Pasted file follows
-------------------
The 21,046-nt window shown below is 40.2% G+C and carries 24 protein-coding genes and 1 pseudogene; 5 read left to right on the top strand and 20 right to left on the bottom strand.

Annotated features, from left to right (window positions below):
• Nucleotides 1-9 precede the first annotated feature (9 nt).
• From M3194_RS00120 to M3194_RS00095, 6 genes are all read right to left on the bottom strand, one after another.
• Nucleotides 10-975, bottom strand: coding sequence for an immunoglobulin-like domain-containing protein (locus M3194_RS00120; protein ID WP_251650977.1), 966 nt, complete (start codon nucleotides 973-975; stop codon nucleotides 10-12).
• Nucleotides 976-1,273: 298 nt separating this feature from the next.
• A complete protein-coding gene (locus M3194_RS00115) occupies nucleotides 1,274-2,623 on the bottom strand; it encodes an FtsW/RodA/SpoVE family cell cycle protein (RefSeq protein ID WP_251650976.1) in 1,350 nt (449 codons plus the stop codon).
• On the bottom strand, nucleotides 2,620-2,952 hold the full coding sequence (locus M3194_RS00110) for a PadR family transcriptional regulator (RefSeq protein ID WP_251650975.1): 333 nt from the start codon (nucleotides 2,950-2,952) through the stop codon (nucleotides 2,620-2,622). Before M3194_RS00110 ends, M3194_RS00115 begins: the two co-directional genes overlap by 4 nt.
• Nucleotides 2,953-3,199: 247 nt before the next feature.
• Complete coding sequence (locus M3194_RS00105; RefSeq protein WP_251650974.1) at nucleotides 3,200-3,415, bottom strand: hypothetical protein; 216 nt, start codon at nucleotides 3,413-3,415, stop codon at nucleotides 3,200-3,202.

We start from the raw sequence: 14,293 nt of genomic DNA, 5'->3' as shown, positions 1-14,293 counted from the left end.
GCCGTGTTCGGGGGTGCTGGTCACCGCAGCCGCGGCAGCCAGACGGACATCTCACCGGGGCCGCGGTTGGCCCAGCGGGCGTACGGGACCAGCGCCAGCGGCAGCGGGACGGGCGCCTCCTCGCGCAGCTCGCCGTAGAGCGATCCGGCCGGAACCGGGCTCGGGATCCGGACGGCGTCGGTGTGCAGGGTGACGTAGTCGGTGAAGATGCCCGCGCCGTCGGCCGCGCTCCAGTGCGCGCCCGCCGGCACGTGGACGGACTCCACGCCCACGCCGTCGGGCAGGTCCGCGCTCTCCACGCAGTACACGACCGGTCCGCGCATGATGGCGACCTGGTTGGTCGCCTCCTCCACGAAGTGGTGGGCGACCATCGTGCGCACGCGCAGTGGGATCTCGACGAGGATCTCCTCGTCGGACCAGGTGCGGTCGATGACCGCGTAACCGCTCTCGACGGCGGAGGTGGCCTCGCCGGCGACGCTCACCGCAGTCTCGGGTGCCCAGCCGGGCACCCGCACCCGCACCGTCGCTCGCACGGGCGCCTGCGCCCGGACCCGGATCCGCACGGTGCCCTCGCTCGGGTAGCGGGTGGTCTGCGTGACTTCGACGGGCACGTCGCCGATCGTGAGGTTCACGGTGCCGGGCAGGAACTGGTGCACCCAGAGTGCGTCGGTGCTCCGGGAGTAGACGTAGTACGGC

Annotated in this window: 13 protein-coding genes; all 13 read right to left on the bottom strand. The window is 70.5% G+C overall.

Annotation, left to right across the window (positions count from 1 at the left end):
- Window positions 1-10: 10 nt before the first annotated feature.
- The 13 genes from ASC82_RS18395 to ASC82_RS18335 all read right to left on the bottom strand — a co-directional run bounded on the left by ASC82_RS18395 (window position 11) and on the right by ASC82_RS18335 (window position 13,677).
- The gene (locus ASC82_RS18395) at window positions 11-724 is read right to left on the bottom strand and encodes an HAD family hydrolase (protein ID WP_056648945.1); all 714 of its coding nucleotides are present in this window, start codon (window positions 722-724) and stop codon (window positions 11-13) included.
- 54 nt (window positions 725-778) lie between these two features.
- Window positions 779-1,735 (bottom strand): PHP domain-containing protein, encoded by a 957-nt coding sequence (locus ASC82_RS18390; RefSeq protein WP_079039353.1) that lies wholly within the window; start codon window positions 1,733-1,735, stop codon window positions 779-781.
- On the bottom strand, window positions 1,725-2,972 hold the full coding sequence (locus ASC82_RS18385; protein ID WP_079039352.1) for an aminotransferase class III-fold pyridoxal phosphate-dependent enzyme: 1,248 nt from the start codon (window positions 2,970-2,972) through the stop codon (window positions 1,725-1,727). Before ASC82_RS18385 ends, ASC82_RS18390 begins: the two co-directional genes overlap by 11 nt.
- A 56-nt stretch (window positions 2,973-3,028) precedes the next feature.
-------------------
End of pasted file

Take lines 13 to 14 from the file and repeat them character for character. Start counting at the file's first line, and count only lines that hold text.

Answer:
Annotated in this window: 13 protein-coding genes; all 13 read right to left on the bottom strand. The window is 70.5% G+C overall.

Annotation, left to right across the window (positions count from 1 at the left end):